You've Seen The Movie, Now Play The Name.
Hollywood sure can perform some magic, eh? Case in point: it can turn Alec Baldwin
into Harrison Ford, and then give him a chin-job into Ben Affleck. Games based
on movies seek to emulate the experience of living a fine film, and every now
and again they do. But often times, they just don't seem... right.
open a copy of The Sum of All Fears
, and you'd think that in the film
of the same name Ben Affleck plays a lethargic counter-terrorism commando dropping
mountain boys instead of running all over a post-apocalyptic Baltimore with
a cell-phone, overacting to save the world. This is odd, isn't it? After all,
Tom Clancy wrote the book, the movie, and his game company Red Storm made the
game, so wouldn't there be some high level of authenticity? Not really. There
isn't even much of a pulse.
To be blunt, The Sum of All Fears
is merely Red Storm's previous Rainbow
and Ghost Recon
games without the tactical elements that made
those games work. For anyone who hasn't played a Red Storm tactical shooter
or is to lazy to check out one of our reviews, the basic premise is straightforward:
you are given a mission and you have a team of crack commandos whom you outfit
with guns, give missions plans, and issue orders. You can control any of these
commandos, and you have to orchestrate intricate operations to take out the
"tangos" and save the hostages, or just stop the world from getting itself blown
up. Mix that all in with some slick level design and a lethal level of realism
(one-shot kills), and you're in for some nail biting tension and some brain
Enter The Sum of All Fears.
It is the exact same thing, except for
the planning, the intricacy, the strategy, the coordination, and most importantly,
The mission plans are already made - all you have to do is follow the white line telling you where to go and shoot the right people at the right time. You don't control any other teams because the CPU handles everything. There isn't even much skill involved in the shooting since you can whip out a handy "heartbeat sensor," which pinpoints the location of every enemy in the next room and makes the whole game something of a cheat now that it's all about twitch skills.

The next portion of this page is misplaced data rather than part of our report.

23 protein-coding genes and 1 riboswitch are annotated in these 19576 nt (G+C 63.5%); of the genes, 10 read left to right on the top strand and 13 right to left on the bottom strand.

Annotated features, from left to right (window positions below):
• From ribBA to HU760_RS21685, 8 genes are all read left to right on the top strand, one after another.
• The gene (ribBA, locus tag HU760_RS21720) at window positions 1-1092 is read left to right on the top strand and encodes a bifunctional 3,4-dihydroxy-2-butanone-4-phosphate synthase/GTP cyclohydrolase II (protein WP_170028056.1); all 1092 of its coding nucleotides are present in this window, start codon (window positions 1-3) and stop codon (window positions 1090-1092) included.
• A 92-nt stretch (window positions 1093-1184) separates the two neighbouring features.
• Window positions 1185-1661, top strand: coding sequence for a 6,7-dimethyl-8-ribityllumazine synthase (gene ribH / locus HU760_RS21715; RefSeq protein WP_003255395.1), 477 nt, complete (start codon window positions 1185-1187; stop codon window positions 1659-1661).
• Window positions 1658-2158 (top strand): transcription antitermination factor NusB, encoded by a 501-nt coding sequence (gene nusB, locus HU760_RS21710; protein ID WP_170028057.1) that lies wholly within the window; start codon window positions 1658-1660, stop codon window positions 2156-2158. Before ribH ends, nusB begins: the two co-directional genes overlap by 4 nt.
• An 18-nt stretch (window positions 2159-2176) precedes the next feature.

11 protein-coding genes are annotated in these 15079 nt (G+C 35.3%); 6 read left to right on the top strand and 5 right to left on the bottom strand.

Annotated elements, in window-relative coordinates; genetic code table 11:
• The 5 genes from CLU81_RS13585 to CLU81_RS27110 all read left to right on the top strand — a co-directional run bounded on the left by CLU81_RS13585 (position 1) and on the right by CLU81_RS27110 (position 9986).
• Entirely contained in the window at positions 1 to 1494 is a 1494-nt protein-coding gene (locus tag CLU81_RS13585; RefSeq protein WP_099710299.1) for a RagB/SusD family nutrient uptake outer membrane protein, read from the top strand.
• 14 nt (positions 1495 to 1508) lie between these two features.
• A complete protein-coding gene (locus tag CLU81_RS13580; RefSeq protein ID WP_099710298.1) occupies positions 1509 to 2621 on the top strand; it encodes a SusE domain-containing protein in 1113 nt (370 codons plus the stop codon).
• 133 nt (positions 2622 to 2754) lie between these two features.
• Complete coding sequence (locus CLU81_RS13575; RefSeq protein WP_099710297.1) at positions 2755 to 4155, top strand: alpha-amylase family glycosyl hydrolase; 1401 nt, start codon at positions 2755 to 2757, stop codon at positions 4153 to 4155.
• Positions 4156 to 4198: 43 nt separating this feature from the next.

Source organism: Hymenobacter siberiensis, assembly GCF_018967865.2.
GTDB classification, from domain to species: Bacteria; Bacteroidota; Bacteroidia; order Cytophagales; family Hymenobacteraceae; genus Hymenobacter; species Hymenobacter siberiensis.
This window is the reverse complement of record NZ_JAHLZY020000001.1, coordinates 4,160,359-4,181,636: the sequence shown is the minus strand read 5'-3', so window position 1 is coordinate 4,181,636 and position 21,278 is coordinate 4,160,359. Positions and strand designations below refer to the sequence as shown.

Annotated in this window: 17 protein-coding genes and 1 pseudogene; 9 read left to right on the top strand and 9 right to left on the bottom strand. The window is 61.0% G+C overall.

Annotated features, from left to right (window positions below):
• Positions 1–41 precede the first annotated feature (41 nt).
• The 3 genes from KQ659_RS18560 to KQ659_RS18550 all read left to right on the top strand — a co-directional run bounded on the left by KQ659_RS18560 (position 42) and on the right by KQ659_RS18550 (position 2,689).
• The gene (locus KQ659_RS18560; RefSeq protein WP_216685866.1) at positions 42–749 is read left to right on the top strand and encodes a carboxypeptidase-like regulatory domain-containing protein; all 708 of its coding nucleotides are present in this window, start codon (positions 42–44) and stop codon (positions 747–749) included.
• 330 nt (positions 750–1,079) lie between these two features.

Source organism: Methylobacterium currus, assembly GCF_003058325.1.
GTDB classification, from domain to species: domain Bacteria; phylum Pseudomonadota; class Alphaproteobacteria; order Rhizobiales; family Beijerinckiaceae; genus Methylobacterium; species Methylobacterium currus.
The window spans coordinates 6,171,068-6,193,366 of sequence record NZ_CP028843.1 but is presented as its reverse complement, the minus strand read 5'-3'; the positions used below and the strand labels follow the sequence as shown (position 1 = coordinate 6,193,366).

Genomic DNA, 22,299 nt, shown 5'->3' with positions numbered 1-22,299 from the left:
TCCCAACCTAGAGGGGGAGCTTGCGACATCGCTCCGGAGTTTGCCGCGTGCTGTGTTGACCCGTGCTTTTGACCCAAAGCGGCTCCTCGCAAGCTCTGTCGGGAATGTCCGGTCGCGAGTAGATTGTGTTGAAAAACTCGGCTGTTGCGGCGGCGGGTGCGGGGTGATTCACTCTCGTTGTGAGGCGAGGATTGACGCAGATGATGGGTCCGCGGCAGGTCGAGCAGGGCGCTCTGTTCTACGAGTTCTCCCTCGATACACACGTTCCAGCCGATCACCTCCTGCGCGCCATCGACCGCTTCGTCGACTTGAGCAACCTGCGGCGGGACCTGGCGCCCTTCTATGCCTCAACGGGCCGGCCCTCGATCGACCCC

that gamers who were put off by Rainbow Six
's strategic difficulty might
be excited by this, but that would be to ignore one very, very critical factor;
action games, these ain't. You walk fairly slowly, you can't jump, you can't
see your gun and the graphics are barely passable. You just aim your crosshairs
at a blocky terrorist and hope you can click the mouse before he does so you
can watch him die. Hell, you usually utilize silenced guns so you don't even
revel in any bombast. To make counter-terrorism minus the planning
you need an action model at least as satisfying as Counterstrike
without that, there really isn't much there.
Perhaps Red Storm understood that they had whipped up a little tonic of ennui,
so they calculated to dull the pain by giving you a paltry 11 levels to play.
Generally speaking, 4-8 hours is all it should take to play through. Over the
course of those 11 levels, you encounter a story that is intended to run parallel
to the events of the film, but it's a weak effort, and one of the most lackadaisical
movie tie-in gimmicks I've ever seen.
There are multiplayer games here as well, including some co-op options. It's
a decent little system, but when the game is sub par, the multiplayer doesn't
really matter that much. At least it extends the life of the somewhat shallow
The big problem here is trying to figure out exactly who this game is for.
If you own Rainbow Six
or Ghost Recon
, you'd be paying cash money
for less than half of what you already have. If you haven't played RS
, then try them out because they're both much better than this.
If you find you don't like having to take time to carefully plan and execute
a complex mission, then more visceral action games are likely your bag and you
needn't apply here. You might think that Rainbow Six
without the strategy
is half the game, but the more you play The Sum of All Fears
, the more
it becomes clear that that it was far, far more than that.